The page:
James McNab

1810 - 1878

Plant-hunter, horticulturist and botanist. McNab was born at Richmond, Surrey, the eldest son of William McNab (1780 - 1848), who had left Scotland to work at the Royal Botanic Gardens at Kew. However, just months after his birth, his father took the post of Superintendent of the Royal Botanic Garden Edinburgh and the family moved back north. He trained with his father at the Botanic Garden while furthering his education, and showed himself to be a capable and intelligent man. From 1829, he worked alongside Dr. Patrick Neill (1776 - 1851), Secretary of the Caledonian Horticultural Society. He was a competent botanical illustrator and his work appeared in several works on British flowering plants. In 1834, he toured North American, observing and collecting plants and trees. He served as Head Gardener at the Royal Botanic Garden Edinburgh between the death of his father in 1848 and his own death thirty years later. He extended the garden, built a heated glasshouse, grew the plant collection and wrote prodigiously, publishing papers in several scientific journals. Like his father, he died at work. At his funeral, his coffin was covered with his favourite plants before burial in Warriston Cemetery. He is remembered through various plant species, including Cupressus macnabiana, Hesperocyparis macnabiana and Saxifraga macnabiana. His son William Ramsay McNab (1844-89) was also a noted botanist.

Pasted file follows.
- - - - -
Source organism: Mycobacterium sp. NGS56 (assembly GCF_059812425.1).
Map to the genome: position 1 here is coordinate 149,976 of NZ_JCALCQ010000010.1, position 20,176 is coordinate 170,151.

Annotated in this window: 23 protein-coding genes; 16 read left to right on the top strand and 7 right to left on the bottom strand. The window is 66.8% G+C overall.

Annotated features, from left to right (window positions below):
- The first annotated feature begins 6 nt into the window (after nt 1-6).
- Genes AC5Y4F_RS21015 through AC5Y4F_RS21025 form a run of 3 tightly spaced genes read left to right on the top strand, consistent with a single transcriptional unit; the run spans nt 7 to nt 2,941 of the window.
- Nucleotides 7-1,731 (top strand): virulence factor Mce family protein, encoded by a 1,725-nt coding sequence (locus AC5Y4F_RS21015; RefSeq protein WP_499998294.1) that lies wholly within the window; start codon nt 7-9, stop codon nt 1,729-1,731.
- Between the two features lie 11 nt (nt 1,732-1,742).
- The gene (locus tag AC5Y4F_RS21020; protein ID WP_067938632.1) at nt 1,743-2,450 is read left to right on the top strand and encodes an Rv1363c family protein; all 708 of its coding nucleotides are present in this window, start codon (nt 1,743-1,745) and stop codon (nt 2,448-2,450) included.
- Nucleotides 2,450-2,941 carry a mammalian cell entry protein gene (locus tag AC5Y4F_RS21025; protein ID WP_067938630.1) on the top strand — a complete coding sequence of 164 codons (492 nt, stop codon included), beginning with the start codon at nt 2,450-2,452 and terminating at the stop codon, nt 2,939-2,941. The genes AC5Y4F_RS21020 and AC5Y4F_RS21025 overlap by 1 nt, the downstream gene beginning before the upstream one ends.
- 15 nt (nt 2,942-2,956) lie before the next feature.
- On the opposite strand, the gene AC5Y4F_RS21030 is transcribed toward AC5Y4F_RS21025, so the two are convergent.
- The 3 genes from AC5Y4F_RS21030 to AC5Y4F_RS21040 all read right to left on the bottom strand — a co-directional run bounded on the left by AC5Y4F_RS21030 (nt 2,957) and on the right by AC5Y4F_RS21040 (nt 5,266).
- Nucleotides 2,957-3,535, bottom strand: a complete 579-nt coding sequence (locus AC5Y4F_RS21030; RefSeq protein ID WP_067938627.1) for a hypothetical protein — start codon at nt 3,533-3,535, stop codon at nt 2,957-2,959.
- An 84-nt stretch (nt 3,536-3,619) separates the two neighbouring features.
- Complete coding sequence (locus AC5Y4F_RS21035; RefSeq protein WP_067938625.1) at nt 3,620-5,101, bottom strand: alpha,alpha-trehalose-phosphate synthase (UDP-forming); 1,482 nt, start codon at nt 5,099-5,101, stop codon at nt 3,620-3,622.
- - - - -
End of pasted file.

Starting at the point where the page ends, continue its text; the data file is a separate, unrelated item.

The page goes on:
Use the tabs on the right of this page to see other parts of this entry arrow

If you have found this information useful please consider making
a donation to help maintain and improve this resource. More info...

By using our site you agree to accept cookies, which help us serve you better